To its credit, Rob Letterman's bumptious comic celebration of the impossibly popular Nineties kiddo fright novels by R.L. Stine spends more than half its running time bending itself to the spirit of Stine, rather than cramming Goosebumps into the studio tentpole template. Even when going for scares, Stine's work has always been smart about its silly dumbness. It's sly, self-aware, jovial — an adjective he appended to his name on the covers of books such as 101 School Cafeteria Jokes.
Like the Goosebumps books, or like some childproofed version of the movies Joe Dante used to make, the movie crams much of creepshow history into an Acme-brand woodchipper and then blasts it all into your face.
But before the mayhem — involving a hovering death poodle, a car-spearing praying mantis, and the best onscreen iteration yet of murderous garden gnomes -- Goosebumps is patient and witty in its setup, even risking moments of beauty. Dylan Minnette plays a high school hunk freshly moved to Delaware, where he's immediately smitten with teen neighbor Hannah (Odeya Rush), who peers from a darkened window. Jack Black quickly turns up as Hannah's mysterious father, warning Hunk Boy never to come near his daughter, but for once he resists going over the top, at first playing the heavy and then -- in a meta twist that delighted me -- an amusingly vain artist.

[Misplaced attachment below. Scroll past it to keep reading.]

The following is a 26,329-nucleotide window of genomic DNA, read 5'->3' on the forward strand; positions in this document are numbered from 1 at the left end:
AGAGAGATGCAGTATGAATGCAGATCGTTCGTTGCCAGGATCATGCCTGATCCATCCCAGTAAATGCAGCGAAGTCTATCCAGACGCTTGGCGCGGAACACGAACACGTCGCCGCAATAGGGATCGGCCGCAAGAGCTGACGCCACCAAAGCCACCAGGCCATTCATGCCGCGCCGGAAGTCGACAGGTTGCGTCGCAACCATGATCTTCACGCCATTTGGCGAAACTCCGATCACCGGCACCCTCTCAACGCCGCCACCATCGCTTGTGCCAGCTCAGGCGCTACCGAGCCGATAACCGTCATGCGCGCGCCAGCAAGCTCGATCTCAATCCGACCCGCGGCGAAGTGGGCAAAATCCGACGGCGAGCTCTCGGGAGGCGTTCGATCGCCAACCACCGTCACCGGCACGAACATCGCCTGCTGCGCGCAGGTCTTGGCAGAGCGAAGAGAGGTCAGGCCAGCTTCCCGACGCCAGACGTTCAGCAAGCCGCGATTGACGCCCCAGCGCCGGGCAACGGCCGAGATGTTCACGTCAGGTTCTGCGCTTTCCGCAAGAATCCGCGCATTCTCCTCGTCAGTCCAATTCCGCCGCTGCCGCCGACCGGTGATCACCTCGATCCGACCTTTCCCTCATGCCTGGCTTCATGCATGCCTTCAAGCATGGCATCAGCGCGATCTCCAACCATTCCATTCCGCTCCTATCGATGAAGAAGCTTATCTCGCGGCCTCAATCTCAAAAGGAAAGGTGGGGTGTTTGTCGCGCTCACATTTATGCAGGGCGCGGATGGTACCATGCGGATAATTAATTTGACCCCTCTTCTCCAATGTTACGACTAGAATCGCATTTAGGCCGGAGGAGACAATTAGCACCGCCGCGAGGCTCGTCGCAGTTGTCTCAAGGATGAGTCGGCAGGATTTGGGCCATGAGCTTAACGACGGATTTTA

I'm being vague, because Goosebumps boasts twists I'm glad I had no idea about, going in. Sadly, though, the revelation of the biggest and riskiest of these is the movie's peak, building to some uproarious mocking of Stine himself, and too much of the film's balance is given over to the usual CGI fantasy mishegoss.